The Phenomenon of Leonard Lehrman -- a composer on the fringes of greatness who draws upside-down response from his peers.
His immediate peers fit into two groups that may be defined by niche terms, such an oversimplification being easily objectionable but here are the terms ingrained in my mind and they help to familiarize us, as in volumes of information delivered through shorthand.
People get characterized as Jews, Gays, Episcopals, Catholics, Blacks, Italians, Irish, Midwesterners, et cetera. The first two are highly triggerable, yet here goes because they have a niche element. People characterized thus may actually characterize themselves.
Jewish culture is solid; it may provide the most solid organized lifestyle. It continues to stand the test of time. Christianity, Islam, Rabbi Schnierson Lubivitchers, these are fads arising like weeds in a stone...
And, of course, same sex intercourse has yet to produce offspring... Help me. I'm writing out of ignorance to learn. There are many subjective impressions and by expressing them I hope to arrive at the illusive elusive objective reality.
Some people make a point of being gay. Must I define it? Would that sexuality were so simple. (I ask the same question to those attempting to fit into and live their lives by way of a religious definition.)
I'm currently so far removed from this musical world that I'm ready to conclude this essay.
There is the Eric Gordan biography of Marc Blitzstein. There is Leonard Bernstein's extramarital activities. There is the essay posted at Michaeldouglas.blogspot.com... Do certain lifestyles lend themselves to achieving greatness, and is that greatness of necessity controvesial?
Leonard's muse, for the past 12 years, is the talented singer/actress Helene Williams. She is to him what Lotte Lenya was to Kurt Weil. Leonard graduated from Harvard. He has a childish laugh, almost like he's afraid to laugh out loud for being found to be naughty. There is a willingness to be silly about him, as he deals with powerful subjectmatter, perhaps to difuse it and make it palatable. He does communicate fascinating ideas. Is it because of his music that he does so or is the music incidental to the ideas? I relate to him, and feel that my work is a product of being exposed and involved with his work.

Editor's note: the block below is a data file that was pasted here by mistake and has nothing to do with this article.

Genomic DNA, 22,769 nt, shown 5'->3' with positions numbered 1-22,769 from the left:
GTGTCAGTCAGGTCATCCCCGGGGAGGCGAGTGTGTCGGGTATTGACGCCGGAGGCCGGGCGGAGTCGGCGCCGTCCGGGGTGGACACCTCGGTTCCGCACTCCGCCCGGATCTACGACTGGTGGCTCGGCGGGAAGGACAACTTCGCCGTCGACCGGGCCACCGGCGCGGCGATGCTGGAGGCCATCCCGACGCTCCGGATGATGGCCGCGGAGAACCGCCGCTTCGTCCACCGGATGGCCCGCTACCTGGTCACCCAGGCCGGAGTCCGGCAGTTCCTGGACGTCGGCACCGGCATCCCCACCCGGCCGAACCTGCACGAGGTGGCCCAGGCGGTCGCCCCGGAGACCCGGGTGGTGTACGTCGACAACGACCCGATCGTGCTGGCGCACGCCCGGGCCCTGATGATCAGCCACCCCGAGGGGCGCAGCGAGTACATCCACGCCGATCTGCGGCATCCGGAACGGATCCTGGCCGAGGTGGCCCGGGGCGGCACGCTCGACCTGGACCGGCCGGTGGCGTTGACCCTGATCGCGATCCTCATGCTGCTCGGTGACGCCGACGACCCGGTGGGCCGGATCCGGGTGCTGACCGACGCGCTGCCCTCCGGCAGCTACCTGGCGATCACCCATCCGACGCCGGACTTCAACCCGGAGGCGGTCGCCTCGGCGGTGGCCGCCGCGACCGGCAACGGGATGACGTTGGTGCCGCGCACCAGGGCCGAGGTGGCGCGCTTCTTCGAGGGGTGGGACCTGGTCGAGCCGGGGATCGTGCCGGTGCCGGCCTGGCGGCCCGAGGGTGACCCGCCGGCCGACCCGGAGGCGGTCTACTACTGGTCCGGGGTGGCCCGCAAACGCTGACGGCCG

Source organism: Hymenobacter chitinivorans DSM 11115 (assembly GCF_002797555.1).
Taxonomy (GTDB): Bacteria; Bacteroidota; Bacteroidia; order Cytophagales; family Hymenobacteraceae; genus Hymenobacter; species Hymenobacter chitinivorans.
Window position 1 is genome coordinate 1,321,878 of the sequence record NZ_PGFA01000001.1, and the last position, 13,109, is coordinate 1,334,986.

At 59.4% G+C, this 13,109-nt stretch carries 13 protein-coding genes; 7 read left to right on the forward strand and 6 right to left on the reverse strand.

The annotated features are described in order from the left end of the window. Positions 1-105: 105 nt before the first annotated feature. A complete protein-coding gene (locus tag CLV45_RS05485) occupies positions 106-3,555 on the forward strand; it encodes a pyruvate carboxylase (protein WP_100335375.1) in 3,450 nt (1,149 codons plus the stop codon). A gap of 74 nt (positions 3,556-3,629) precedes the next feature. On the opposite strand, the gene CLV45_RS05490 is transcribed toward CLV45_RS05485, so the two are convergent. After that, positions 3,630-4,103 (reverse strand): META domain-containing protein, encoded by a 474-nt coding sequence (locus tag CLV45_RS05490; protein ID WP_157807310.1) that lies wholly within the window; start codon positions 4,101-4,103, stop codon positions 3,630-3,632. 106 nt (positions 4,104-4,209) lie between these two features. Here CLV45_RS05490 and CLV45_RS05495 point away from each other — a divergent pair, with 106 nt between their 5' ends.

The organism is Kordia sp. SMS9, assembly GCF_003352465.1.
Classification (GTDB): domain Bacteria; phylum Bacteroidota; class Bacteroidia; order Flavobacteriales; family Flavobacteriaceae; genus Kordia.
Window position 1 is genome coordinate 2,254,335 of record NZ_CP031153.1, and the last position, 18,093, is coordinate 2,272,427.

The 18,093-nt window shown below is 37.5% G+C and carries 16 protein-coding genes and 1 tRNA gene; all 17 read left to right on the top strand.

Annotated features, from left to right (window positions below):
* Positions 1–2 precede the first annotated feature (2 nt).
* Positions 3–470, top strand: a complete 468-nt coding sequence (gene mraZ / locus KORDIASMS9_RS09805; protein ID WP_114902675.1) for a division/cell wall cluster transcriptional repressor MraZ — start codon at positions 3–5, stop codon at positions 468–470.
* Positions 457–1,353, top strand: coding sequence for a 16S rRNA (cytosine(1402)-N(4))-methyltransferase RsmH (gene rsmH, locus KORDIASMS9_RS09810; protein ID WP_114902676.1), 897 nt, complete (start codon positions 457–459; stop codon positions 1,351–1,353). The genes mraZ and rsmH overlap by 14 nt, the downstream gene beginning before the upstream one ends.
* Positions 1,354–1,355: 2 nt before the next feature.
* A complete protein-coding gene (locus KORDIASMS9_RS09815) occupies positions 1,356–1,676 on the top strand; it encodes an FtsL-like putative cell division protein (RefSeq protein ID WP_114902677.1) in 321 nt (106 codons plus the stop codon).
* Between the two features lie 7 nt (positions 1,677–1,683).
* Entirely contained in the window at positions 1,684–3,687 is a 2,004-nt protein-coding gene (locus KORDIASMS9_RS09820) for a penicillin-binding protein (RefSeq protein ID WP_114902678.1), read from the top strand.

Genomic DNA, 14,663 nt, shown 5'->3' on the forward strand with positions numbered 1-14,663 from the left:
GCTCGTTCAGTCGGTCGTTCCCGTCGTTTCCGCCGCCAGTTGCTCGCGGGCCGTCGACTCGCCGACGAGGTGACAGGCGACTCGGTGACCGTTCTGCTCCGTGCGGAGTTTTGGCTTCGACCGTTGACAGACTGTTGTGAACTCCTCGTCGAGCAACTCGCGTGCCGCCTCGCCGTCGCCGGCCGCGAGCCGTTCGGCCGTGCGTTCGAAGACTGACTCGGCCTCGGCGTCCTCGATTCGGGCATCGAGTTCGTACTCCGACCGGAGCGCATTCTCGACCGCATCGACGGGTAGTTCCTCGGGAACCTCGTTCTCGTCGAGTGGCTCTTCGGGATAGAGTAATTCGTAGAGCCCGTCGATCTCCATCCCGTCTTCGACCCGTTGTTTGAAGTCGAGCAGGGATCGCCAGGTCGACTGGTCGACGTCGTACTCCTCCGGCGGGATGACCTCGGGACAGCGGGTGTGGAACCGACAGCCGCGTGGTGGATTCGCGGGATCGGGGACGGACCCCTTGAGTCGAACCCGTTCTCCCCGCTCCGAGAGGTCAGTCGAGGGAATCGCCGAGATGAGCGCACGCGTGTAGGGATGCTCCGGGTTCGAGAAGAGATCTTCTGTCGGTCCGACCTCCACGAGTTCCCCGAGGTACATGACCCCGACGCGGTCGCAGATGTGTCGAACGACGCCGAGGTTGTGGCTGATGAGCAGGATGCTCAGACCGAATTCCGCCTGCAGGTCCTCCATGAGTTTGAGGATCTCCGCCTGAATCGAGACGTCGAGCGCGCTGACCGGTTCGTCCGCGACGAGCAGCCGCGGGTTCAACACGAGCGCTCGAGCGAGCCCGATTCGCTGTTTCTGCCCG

There is iron within him. As he documents injustice through his work, he directs its participants with an iron fist. The terms a kinder, gentler Leonard sound encouraging, and he has become that, mellowing with time. He writes beautiful music and draws attention to other work, particularly the work of Marc Blitzstein. He devotes his life to music and through it to other causes to which he's given his respect and which deserve our attention -- naturalisme, anarchy, the dangers of bras, Emma Goldman, the innocence of Sacco and Vanzetti and Julius and Ethel Rosenberg, Professor Irwin Corey, The Long Island Music Scene including Joel Mandelbaum, the performing genius of Tom Lehar. I acknowledge him now for completing the opera begun in 1960 by Marc Blitzstein and left incomplete at his death in 1964, entitled Sacco and Vanzetti, which premiered this weekend at Lucille Lortel's White Barn Theatre.